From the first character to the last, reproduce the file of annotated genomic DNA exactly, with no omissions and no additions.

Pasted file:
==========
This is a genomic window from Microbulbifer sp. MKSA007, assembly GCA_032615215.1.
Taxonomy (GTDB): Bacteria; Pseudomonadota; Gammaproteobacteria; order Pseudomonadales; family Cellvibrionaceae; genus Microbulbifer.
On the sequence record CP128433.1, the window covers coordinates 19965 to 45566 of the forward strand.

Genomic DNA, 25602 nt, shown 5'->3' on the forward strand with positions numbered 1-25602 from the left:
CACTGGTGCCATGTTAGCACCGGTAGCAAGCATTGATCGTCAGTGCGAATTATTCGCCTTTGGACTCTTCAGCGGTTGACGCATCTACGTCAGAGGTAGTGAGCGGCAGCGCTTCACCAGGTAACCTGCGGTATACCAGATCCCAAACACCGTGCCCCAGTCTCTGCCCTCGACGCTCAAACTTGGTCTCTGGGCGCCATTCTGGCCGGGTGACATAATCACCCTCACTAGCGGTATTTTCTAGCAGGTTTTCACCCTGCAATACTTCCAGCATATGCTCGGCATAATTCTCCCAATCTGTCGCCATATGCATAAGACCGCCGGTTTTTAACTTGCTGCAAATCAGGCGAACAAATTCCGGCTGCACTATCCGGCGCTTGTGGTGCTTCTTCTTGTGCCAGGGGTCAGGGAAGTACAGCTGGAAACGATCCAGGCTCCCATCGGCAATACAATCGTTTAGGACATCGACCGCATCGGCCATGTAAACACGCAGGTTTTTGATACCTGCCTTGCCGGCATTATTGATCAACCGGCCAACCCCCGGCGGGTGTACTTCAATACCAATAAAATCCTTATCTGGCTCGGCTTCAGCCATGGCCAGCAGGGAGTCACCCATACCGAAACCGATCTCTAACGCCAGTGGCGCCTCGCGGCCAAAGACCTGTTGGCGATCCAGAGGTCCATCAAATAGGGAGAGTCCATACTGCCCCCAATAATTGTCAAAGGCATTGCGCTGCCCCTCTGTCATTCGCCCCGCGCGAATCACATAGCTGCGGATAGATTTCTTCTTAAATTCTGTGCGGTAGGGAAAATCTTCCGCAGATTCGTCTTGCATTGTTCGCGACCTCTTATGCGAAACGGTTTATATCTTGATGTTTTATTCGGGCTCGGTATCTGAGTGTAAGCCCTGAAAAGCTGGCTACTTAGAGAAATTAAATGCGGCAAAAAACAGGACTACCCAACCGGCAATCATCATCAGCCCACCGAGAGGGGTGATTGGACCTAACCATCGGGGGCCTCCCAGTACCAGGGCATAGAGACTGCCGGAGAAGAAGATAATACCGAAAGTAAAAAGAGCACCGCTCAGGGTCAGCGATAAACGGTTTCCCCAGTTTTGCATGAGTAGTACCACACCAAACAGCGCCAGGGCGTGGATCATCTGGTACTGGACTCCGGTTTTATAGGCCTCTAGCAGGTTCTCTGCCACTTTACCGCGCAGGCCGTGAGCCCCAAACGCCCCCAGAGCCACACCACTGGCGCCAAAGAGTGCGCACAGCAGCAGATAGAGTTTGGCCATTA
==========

This is a genomic window from Microbulbifer sp. MKSA007, assembly GCA_032615215.1.
Taxonomy (GTDB): Bacteria; Pseudomonadota; Gammaproteobacteria; order Pseudomonadales; family Cellvibrionaceae; genus Microbulbifer.
On the sequence record CP128433.1, the window covers coordinates 19965 to 45566 of the forward strand.

Genomic DNA, 25602 nt, shown 5'->3' on the forward strand with positions numbered 1-25602 from the left:
CACTGGTGCCATGTTAGCACCGGTAGCAAGCATTGATCGTCAGTGCGAATTATTCGCCTTTGGACTCTTCAGCGGTTGACGCATCTACGTCAGAGGTAGTGAGCGGCAGCGCTTCACCAGGTAACCTGCGGTATACCAGATCCCAAACACCGTGCCCCAGTCTCTGCCCTCGACGCTCAAACTTGGTCTCTGGGCGCCATTCTGGCCGGGTGACATAATCACCCTCACTAGCGGTATTTTCTAGCAGGTTTTCACCCTGCAATACTTCCAGCATATGCTCGGCATAATTCTCCCAATCTGTCGCCATATGCATAAGACCGCCGGTTTTTAACTTGCTGCAAATCAGGCGAACAAATTCCGGCTGCACTATCCGGCGCTTGTGGTGCTTCTTCTTGTGCCAGGGGTCAGGGAAGTACAGCTGGAAACGATCCAGGCTCCCATCGGCAATACAATCGTTTAGGACATCGACCGCATCGGCCATGTAAACACGCAGGTTTTTGATACCTGCCTTGCCGGCATTATTGATCAACCGGCCAACCCCCGGCGGGTGTACTTCAATACCAATAAAATCCTTATCTGGCTCGGCTTCAGCCATGGCCAGCAGGGAGTCACCCATACCGAAACCGATCTCTAACGCCAGTGGCGCCTCGCGGCCAAAGACCTGTTGGCGATCCAGAGGTCCATCAAATAGGGAGAGTCCATACTGCCCCCAATAATTGTCAAAGGCATTGCGCTGCCCCTCTGTCATTCGCCCCGCGCGAATCACATAGCTGCGGATAGATTTCTTCTTAAATTCTGTGCGGTAGGGAAAATCTTCCGCAGATTCGTCTTGCATTGTTCGCGACCTCTTATGCGAAACGGTTTATATCTTGATGTTTTATTCGGGCTCGGTATCTGAGTGTAAGCCCTGAAAAGCTGGCTACTTAGAGAAATTAAATGCGGCAAAAAACAGGACTACCCAACCGGCAATCATCATCAGCCCACCGAGAGGGGTGATTGGACCTAACCATCGGGGGCCTCCCAGTACCAGGGCATAGAGACTGCCGGAGAAGAAGATAATACCGAAAGTAAAAAGAGCACCGCTCAGGGTCAGCGATAAACGGTTTCCCCAGTTTTGCATGAGTAGTACCACACCAAACAGCGCCAGGGCGTGGATCATCTGGTACTGGACTCCGGTTTTATAGGCCTCTAGCAGGTTCTCTGCCACTTTACCGCGCAGGCCGTGAGCCCCAAACGCCCCCAGAGCCACACCACTGGCGCCAAAGAGTGCGCACAGCAGCAGATAGAGTTTGGCCATTA